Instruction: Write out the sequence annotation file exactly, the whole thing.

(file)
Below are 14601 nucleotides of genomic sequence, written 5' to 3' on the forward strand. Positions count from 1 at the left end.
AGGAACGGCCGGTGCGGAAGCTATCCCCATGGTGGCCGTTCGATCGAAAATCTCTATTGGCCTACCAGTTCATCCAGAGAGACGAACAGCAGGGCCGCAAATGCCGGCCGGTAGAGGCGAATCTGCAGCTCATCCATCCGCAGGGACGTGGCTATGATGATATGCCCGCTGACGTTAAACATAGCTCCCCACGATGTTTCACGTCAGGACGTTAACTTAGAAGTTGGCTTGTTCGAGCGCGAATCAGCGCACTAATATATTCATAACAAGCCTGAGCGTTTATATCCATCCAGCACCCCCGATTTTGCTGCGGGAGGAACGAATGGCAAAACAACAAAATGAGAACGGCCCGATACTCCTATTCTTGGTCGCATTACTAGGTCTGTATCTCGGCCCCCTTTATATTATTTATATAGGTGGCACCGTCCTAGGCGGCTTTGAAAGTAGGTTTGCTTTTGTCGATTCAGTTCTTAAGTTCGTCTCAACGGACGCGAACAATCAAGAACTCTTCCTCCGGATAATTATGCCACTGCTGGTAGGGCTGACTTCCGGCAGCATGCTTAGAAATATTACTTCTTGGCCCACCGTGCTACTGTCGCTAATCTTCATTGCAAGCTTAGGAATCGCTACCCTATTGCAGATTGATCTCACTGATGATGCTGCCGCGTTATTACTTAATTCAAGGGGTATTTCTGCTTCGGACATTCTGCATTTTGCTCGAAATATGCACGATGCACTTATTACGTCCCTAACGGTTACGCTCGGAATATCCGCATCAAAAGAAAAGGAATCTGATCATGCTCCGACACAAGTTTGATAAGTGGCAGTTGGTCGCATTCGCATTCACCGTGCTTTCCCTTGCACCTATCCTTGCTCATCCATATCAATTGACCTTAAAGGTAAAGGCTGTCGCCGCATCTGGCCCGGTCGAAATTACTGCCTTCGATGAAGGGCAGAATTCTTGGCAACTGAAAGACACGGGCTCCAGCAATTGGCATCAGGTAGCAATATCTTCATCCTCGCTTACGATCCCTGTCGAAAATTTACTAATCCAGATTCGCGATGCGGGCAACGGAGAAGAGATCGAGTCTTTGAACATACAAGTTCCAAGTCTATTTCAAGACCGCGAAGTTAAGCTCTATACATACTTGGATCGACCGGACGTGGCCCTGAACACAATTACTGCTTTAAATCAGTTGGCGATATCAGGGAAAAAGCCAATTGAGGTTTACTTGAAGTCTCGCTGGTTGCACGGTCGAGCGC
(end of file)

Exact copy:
Below are 14601 nucleotides of genomic sequence, written 5' to 3' on the forward strand. Positions count from 1 at the left end.
AGGAACGGCCGGTGCGGAAGCTATCCCCATGGTGGCCGTTCGATCGAAAATCTCTATTGGCCTACCAGTTCATCCAGAGAGACGAACAGCAGGGCCGCAAATGCCGGCCGGTAGAGGCGAATCTGCAGCTCATCCATCCGCAGGGACGTGGCTATGATGATATGCCCGCTGACGTTAAACATAGCTCCCCACGATGTTTCACGTCAGGACGTTAACTTAGAAGTTGGCTTGTTCGAGCGCGAATCAGCGCACTAATATATTCATAACAAGCCTGAGCGTTTATATCCATCCAGCACCCCCGATTTTGCTGCGGGAGGAACGAATGGCAAAACAACAAAATGAGAACGGCCCGATACTCCTATTCTTGGTCGCATTACTAGGTCTGTATCTCGGCCCCCTTTATATTATTTATATAGGTGGCACCGTCCTAGGCGGCTTTGAAAGTAGGTTTGCTTTTGTCGATTCAGTTCTTAAGTTCGTCTCAACGGACGCGAACAATCAAGAACTCTTCCTCCGGATAATTATGCCACTGCTGGTAGGGCTGACTTCCGGCAGCATGCTTAGAAATATTACTTCTTGGCCCACCGTGCTACTGTCGCTAATCTTCATTGCAAGCTTAGGAATCGCTACCCTATTGCAGATTGATCTCACTGATGATGCTGCCGCGTTATTACTTAATTCAAGGGGTATTTCTGCTTCGGACATTCTGCATTTTGCTCGAAATATGCACGATGCACTTATTACGTCCCTAACGGTTACGCTCGGAATATCCGCATCAAAAGAAAAGGAATCTGATCATGCTCCGACACAAGTTTGATAAGTGGCAGTTGGTCGCATTCGCATTCACCGTGCTTTCCCTTGCACCTATCCTTGCTCATCCATATCAATTGACCTTAAAGGTAAAGGCTGTCGCCGCATCTGGCCCGGTCGAAATTACTGCCTTCGATGAAGGGCAGAATTCTTGGCAACTGAAAGACACGGGCTCCAGCAATTGGCATCAGGTAGCAATATCTTCATCCTCGCTTACGATCCCTGTCGAAAATTTACTAATCCAGATTCGCGATGCGGGCAACGGAGAAGAGATCGAGTCTTTGAACATACAAGTTCCAAGTCTATTTCAAGACCGCGAAGTTAAGCTCTATACATACTTGGATCGACCGGACGTGGCCCTGAACACAATTACTGCTTTAAATCAGTTGGCGATATCAGGGAAAAAGCCAATTGAGGTTTACTTGAAGTCTCGCTGGTTGCACGGTCGAGCGC